The 1st and 2nd of January did not bring great weather to Co. Donegal, so it was the 3rd before I finally got out into the field. But I was able to keep track of all the happenings of the hunt from the comfort of my home thanks to Twitter and FaceBook and Blog posts. From these sources I could find out how many records and species were coming in from various locations throughout Ireland and the UK. (My Twitter – https://twitter.com/OshDuffy) (BSBI Twitter – https://twitter.com/BSBIbotany)
On the 3rd I met up with Ralph Sheppard (BSBI Vice-County Recorder for West Donegal – H35) and we visited various areas around the county (mainly in East Donegal -H34, also a few in West Donegal too). Our first stop was fruitless, with only one species in flower, Gorse (Ulex europaeus) but the scenery more than made up for the lack of plants.
Our next stop was along the border of both vice counties in Donegal Town. Along the dividing line of the bridge we found Ivy (Hedera helix), Snowberry (Symphoricarpos albus), Herb Robert (Geranium robertianum), Hazel (Corylus avellana) Ivy-leaved Toadflax (Cymbalaria muralis) and Water Ragwort (Senecio aquaticus). It was amazing to see some flowers in perfect shape as if it was their peak flowering time and others that seemed to be regretting the decision to flower (late/early).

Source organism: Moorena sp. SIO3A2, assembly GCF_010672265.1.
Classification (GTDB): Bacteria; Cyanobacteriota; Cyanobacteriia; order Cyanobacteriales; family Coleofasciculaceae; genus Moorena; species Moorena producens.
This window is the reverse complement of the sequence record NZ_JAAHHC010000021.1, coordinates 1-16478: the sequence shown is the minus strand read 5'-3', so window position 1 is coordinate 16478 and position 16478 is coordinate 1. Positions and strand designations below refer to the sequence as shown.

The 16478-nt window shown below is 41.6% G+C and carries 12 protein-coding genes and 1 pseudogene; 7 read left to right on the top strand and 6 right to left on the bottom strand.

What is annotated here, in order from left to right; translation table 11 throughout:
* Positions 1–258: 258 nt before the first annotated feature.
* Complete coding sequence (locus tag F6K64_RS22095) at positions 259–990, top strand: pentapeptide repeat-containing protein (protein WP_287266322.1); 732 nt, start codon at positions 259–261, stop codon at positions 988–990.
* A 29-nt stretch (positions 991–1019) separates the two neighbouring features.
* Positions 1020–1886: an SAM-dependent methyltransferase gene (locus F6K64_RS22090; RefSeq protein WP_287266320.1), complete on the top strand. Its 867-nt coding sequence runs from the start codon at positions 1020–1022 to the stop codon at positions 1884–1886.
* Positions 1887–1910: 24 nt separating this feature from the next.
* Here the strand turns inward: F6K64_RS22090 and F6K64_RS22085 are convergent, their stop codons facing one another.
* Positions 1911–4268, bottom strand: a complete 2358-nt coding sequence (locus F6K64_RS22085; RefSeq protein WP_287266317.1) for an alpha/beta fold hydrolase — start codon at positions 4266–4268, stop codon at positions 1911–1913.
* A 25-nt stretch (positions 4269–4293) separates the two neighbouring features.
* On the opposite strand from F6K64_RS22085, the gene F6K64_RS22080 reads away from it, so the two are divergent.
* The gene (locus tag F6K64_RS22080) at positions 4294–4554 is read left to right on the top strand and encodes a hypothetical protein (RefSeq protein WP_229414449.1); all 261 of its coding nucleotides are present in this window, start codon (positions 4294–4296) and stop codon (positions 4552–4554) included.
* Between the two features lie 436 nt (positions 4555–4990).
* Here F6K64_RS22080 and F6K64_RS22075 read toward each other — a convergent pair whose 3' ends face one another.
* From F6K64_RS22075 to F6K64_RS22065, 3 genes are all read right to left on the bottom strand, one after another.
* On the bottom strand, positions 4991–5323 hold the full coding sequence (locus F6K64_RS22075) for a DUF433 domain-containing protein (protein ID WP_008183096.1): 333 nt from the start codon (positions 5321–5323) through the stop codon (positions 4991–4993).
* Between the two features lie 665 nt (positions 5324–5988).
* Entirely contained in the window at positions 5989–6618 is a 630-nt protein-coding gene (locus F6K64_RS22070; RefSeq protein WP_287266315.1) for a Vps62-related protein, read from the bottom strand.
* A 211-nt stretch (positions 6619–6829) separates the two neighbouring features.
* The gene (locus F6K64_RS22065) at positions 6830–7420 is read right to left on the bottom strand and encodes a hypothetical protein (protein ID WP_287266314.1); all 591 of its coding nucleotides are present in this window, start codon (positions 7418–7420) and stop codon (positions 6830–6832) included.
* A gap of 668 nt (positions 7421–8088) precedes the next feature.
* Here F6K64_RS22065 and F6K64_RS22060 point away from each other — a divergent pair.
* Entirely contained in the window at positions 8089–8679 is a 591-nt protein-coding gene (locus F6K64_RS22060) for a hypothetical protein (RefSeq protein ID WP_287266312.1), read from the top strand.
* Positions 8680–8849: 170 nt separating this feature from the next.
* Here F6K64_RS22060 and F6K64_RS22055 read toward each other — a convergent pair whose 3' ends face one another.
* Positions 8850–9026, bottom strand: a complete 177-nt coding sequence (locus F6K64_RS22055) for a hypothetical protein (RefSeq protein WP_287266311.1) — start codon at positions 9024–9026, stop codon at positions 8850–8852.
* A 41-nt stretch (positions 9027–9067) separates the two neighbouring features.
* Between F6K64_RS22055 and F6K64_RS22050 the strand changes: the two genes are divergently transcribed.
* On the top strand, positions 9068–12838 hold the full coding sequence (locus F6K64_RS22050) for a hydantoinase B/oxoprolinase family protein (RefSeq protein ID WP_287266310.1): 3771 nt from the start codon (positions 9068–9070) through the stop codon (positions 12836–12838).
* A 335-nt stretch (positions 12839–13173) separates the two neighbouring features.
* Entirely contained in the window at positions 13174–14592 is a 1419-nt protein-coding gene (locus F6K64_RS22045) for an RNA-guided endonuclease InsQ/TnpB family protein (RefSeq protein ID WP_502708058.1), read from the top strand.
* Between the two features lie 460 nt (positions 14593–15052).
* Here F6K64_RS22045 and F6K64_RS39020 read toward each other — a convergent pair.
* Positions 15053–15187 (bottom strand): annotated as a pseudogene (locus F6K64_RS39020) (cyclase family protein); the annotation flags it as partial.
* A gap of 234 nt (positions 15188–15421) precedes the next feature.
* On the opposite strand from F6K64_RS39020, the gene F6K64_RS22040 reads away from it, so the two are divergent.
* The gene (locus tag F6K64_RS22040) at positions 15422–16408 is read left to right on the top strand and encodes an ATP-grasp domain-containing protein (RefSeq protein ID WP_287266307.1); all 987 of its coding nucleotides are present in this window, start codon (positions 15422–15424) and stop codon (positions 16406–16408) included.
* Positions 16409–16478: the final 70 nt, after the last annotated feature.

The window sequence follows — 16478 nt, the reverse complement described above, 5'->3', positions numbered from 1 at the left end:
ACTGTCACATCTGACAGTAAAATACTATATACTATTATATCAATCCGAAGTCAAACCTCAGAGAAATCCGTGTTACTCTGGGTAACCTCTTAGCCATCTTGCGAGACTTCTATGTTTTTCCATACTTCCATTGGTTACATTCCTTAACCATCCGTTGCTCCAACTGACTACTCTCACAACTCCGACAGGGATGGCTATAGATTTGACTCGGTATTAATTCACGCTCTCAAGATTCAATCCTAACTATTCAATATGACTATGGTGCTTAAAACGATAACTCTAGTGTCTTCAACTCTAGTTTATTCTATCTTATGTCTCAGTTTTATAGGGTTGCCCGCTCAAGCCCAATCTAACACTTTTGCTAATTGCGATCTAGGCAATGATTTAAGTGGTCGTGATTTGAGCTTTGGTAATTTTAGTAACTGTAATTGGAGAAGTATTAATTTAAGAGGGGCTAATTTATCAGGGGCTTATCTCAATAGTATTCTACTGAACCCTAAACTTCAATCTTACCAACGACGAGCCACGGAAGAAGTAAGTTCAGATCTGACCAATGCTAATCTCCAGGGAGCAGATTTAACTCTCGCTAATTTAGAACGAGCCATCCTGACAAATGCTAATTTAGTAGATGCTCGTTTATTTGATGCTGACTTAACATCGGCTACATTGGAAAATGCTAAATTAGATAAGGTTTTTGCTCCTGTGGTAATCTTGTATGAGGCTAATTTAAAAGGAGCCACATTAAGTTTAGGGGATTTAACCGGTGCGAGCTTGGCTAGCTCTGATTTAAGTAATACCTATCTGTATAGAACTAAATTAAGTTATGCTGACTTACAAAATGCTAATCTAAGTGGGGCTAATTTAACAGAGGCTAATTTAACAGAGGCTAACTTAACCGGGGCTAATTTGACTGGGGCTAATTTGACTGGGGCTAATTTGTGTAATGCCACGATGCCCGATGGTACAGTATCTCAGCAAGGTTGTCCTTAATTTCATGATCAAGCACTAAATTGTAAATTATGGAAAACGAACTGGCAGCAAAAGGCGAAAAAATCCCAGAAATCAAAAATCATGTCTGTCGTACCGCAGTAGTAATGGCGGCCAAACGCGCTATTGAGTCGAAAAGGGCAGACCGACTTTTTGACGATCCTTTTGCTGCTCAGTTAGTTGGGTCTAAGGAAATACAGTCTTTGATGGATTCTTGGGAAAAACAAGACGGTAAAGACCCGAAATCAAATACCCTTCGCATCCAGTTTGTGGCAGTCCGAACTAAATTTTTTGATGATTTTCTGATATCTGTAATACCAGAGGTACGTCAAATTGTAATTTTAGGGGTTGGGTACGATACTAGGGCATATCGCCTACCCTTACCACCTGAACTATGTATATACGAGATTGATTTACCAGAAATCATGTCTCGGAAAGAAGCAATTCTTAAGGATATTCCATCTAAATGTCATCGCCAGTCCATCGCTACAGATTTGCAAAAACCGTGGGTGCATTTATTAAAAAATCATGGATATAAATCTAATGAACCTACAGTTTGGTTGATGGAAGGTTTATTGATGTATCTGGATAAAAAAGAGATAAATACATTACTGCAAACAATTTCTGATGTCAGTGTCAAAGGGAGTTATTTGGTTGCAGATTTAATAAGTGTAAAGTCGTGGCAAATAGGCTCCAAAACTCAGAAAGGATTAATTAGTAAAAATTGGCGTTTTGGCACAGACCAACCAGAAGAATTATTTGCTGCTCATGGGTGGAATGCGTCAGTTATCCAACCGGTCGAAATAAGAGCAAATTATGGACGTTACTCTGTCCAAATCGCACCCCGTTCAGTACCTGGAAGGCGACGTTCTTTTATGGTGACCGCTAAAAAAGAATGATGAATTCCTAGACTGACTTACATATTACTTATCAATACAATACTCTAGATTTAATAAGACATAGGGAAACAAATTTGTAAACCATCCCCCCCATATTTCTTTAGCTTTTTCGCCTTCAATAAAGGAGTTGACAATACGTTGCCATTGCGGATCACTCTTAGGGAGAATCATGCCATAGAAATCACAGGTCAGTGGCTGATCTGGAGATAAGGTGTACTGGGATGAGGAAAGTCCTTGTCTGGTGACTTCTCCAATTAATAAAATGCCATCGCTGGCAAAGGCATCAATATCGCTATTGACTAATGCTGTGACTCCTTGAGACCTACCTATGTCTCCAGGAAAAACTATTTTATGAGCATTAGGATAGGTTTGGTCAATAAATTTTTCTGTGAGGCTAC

Next on our list was Murvagh, a beautiful area in East Donegal which is fantastic during the Summer for plants and pollinators having a mix of sand dunes, grassland and a small bit of woodland too. I was there earlier in the year carrying out a BSBI Irish species project on Grass-of-Parnassus (Parnassia palustris) and ended up spending most of the day in the location. But on this occasion there was again very little in flower, Daisy (Bellis perennis), Dandelion (Taraxacum agg.) and Gorse (Ulex europaeus). Once again the lack of plants was not an issue as the scenery was phenomenal.